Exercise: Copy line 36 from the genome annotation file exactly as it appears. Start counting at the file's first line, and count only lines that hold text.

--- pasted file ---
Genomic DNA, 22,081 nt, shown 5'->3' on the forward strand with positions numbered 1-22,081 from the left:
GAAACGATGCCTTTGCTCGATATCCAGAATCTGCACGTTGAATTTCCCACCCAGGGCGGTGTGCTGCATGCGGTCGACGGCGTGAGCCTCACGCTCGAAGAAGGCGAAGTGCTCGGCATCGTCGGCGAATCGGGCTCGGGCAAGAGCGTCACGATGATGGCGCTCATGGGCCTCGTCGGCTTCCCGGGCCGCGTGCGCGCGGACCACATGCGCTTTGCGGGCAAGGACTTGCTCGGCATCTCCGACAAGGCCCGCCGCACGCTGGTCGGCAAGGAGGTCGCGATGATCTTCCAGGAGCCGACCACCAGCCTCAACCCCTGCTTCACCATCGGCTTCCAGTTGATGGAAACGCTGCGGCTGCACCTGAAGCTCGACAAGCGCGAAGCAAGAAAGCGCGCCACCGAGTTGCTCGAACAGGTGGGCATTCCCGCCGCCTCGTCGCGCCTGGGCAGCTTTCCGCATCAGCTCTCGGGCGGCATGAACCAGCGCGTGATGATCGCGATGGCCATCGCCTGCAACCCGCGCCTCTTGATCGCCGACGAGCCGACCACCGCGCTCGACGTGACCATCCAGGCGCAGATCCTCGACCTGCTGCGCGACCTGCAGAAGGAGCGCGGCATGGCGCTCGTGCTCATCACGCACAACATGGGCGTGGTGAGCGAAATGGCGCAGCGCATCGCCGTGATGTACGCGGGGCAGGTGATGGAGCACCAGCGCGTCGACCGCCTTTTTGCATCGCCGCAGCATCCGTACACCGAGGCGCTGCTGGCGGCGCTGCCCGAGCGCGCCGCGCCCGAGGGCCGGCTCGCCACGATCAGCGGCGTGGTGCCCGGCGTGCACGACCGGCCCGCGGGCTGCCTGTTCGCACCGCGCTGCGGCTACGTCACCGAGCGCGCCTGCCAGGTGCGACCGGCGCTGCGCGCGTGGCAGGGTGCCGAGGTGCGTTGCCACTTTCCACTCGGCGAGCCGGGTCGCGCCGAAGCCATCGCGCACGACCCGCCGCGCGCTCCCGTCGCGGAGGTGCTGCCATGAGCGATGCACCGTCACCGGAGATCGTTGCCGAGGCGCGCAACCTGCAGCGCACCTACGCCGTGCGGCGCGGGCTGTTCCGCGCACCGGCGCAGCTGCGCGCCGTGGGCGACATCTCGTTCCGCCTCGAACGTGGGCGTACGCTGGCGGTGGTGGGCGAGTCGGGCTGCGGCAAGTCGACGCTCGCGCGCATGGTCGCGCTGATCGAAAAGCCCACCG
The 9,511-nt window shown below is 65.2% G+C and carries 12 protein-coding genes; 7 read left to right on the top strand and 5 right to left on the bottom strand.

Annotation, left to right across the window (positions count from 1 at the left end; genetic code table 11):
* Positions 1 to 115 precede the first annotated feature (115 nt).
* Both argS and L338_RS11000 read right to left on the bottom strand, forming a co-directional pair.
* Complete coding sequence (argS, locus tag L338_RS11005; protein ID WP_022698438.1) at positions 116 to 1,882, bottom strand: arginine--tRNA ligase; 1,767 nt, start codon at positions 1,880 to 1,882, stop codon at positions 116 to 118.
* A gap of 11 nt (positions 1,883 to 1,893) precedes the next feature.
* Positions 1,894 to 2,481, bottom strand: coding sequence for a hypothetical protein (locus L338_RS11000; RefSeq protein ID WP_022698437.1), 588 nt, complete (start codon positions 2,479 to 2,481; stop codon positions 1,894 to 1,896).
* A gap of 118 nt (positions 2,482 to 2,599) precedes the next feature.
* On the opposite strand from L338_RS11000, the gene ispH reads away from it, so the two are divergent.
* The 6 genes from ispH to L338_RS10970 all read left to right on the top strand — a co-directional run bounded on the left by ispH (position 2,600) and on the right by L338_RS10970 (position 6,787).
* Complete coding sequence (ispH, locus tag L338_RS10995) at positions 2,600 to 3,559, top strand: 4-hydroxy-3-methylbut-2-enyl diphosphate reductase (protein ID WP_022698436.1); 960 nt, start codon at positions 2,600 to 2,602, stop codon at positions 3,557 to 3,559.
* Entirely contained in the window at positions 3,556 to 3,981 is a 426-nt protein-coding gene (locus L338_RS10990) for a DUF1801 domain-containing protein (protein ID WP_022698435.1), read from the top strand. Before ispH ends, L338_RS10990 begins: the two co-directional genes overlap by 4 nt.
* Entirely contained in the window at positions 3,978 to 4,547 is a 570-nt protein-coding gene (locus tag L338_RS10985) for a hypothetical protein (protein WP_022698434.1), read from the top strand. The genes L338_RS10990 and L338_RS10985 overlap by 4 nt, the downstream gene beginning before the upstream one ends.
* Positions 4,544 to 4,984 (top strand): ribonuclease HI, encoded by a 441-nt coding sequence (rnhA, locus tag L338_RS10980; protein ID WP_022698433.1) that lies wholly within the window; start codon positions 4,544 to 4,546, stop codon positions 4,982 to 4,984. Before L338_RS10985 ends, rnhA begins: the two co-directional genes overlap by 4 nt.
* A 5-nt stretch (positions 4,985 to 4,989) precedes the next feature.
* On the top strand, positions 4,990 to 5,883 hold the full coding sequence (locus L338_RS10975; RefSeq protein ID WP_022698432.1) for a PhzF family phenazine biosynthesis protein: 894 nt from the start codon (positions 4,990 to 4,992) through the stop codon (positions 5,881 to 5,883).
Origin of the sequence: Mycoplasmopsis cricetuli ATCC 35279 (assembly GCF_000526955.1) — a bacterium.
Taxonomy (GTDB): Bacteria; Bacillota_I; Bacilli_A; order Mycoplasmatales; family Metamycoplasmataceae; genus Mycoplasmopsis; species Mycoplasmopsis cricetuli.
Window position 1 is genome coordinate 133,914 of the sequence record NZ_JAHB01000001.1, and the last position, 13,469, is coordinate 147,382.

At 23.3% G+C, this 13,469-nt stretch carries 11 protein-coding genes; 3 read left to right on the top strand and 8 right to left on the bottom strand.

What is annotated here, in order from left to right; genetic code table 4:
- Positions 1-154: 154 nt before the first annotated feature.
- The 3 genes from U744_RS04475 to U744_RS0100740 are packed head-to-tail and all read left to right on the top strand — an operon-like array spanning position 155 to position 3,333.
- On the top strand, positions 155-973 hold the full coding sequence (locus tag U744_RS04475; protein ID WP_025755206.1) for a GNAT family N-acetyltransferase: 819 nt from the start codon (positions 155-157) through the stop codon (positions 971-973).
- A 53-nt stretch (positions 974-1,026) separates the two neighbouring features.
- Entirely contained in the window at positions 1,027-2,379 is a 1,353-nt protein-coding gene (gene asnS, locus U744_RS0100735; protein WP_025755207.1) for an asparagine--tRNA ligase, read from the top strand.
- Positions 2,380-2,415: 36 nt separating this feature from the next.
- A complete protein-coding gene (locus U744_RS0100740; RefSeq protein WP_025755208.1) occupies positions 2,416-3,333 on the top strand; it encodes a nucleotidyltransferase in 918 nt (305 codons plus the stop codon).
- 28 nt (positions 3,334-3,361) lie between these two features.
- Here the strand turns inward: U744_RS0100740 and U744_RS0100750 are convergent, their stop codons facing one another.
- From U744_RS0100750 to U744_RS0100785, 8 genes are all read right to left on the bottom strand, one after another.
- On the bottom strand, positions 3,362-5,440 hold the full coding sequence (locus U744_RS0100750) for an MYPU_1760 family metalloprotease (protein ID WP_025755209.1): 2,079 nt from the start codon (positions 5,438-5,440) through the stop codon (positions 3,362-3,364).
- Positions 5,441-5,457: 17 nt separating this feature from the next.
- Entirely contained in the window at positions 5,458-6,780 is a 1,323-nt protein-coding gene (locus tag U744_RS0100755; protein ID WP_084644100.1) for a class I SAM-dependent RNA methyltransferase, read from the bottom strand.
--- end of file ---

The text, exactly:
- Entirely contained in the window at positions 5,458-6,780 is a 1,323-nt protein-coding gene (locus tag U744_RS0100755; protein ID WP_084644100.1) for a class I SAM-dependent RNA methyltransferase, read from the bottom strand.